Sunday, December 21, 2008

Happy holidays!

Happy Chanukah, everyone! What a wonderful time of the year.

For some. But that old fat S.O.B. refuses to put any gifts under my menorah. So you're welcome to send me Chanukah gifts; if you don't know my mailing address sending email will do. Have you ever sent an email as a present to yourself when your inbox was empty just so you had something to read? No? I guess it's just me, then. I'm a jolly old fellow.

My daughter asked yesterday if it's true that the fat man with the long white beard used to be Jewish at one point in time. But of course! Can't you see his long white beard? However, when he heard the rumors about him running the biggest elf sweatshop ever discovered and his odd proclivity for visiting prepubescent children in the dark of the night and leaving them gifts, he, like any good Jew should, converted to Christianity to avoid the inevitable wave of anti-Semitism. Unlike this Bernie Madoff fellow who didn't have the sense to do that before confessing to running the biggest Ponzi scheme in the history of the world. What was he thinking? Doesn't he realize that now we'll have to find a nice crypto-Goy willing to take one for the team and start an even bigger Ponzi scheme? I'm sure some wall-street execs are lining up for the job as we speak.

The children's school started teaching some real history and biology and math, finally. Only in very general terms, but still more than I once imagined possible. The government is tightening the screws and something had to give. The teacher hit on a novel solution: she reads the history of agriculture as it appears in the text, but then warns the students to disregard anything that contradicts the Torah -- without pointing out exactly what those things are. I relish the times when I'm asked, Are we allowed to believe that? and I get the opportunity to hit home the message that you should NEVER listen to someone trying  to tell you what you should or should not believe. You believe whatever seems to you to be the truth. A concept you'd think is self-evident, but somehow isn't. Logic? people will wonder. What, you rely on LOGIC!?!? Are you crazy or something? Deranged? All the while, I thought logic is the most ranged thing to rely on. And I still do.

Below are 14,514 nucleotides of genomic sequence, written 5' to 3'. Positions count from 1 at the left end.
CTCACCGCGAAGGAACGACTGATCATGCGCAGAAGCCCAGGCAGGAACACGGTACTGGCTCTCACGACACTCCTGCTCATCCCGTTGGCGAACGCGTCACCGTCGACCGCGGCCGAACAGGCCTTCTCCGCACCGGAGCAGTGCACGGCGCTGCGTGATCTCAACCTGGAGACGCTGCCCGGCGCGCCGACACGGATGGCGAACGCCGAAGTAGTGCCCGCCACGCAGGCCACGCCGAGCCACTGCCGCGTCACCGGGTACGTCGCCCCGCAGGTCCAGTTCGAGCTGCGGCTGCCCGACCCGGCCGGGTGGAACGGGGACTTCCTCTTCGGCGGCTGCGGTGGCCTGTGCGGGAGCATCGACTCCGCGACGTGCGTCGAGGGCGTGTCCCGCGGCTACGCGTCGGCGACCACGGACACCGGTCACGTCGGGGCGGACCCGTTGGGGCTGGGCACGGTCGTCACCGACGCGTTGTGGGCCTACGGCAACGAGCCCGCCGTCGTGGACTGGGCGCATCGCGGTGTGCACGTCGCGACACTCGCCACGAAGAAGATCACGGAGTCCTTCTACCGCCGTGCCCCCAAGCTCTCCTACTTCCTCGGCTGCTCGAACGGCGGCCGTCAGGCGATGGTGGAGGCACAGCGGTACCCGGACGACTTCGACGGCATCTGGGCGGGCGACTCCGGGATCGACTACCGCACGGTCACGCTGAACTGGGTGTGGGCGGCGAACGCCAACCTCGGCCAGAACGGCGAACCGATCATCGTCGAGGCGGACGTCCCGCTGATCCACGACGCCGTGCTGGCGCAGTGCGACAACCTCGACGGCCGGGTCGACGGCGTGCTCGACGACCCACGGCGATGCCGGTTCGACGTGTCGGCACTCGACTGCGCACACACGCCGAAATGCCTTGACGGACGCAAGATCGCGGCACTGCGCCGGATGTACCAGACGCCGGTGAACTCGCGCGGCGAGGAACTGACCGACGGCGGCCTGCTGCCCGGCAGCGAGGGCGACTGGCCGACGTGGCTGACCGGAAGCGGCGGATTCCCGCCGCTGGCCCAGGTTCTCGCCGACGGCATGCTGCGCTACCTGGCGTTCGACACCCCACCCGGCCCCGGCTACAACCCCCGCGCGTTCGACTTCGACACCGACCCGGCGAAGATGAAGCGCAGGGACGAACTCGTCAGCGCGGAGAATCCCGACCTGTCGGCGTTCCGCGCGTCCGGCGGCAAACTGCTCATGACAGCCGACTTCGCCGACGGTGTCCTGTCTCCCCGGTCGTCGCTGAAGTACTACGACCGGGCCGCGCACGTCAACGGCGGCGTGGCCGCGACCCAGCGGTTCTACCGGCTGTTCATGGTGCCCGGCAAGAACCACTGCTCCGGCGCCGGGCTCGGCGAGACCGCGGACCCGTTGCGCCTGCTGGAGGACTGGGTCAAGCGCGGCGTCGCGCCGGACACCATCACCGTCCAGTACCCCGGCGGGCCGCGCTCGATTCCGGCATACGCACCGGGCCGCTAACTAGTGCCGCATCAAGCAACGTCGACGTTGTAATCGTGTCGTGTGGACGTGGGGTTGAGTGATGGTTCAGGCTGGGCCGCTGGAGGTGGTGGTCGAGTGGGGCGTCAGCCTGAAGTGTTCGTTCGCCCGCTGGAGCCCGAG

For some light holiday reading some fellow bloggers have written about shame, castration, cold-blooded murder and secretly lesbian mikvah women in the Hasidic community. Really.  I think the holiday eggnog should be better stirred, myself. But who knows? I'd be afraid to enter those search terms in Google, as some will no doubt do. A search string of "castration murder secretly lesbian women banana" should provide much holiday amusement. ('Banana' for the potassium; what did you think?)

Go easy on the latkes and doughnuts, and may the Chanukah candles provide much warmth and light for whatever lies ahead. And the same for the Christmas spirit or Chanukah bush, if you're so inclined. Happy holidays!

Monday, December 15, 2008

Let It Snow

Oh the driving outside is frightful

But the weather is so delightful

Let it snow! Let it snow! Let it snow!

Sunday, December 14, 2008

A Love Poem by Yehuda Amichai


There is joy that weeps for seven days and seven nights. There is
a wedding wherein the bride and groom
are so far one from the other
that the wedding canopy does not suffice to cover the both of them
together. And the voice of the Rabbi who weds
and the voice of "harei at" ["I take thee"]
is lost in the speaker's desert.

Harei at, rat, tat, rat-a-tat tat,
like a solitary machine gun
before the start of battle or after its end.

There is a wedding wherein your night
is my day. Your days are getting longer
while mine, shorter. And the Rabbi who wed us
despaired here and is delivering eulogies there.
That is a safer bet.

--Yehuda Amichai
Translated from the Hebrew by myself (with some help from Yehuda Amichai)



יש שמחה שבוכה שבעה ימים ושבעה לילות. יש

חתונה שבה חתן וכלה

כל כך רחוקים זה מזו,

שהחופה לא תספיק לכסות אותם

יחדיו. וקול הרב המקדש

וקול "הרי את"

יאבדו במדבר של המדבר.

את, את, ת, ת, ת ת,

כמו מכונת יריה בודדת

בפתיחת הקרב או אחר סיומו.

יש חתונה שבה אצלך לילה

ואצלי יום. אצלך מתארכים הימים

ואצלי מתקצרים. והרב שקדש אותנו

כאן התיאש ומספיד הספדים שם.

זה יותר בטוח.